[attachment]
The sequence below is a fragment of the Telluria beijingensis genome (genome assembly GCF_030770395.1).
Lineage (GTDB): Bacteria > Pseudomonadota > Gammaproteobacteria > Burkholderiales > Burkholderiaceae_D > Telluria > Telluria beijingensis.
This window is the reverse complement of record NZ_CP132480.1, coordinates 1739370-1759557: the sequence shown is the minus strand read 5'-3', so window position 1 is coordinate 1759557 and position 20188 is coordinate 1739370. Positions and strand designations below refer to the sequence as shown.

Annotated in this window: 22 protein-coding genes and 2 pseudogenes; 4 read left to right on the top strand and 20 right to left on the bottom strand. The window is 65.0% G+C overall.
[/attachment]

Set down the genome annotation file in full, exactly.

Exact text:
The sequence below is a fragment of the Telluria beijingensis genome (genome assembly GCF_030770395.1).
Lineage (GTDB): Bacteria > Pseudomonadota > Gammaproteobacteria > Burkholderiales > Burkholderiaceae_D > Telluria > Telluria beijingensis.
This window is the reverse complement of record NZ_CP132480.1, coordinates 1739370-1759557: the sequence shown is the minus strand read 5'-3', so window position 1 is coordinate 1759557 and position 20188 is coordinate 1739370. Positions and strand designations below refer to the sequence as shown.

Annotated in this window: 22 protein-coding genes and 2 pseudogenes; 4 read left to right on the top strand and 20 right to left on the bottom strand. The window is 65.0% G+C overall.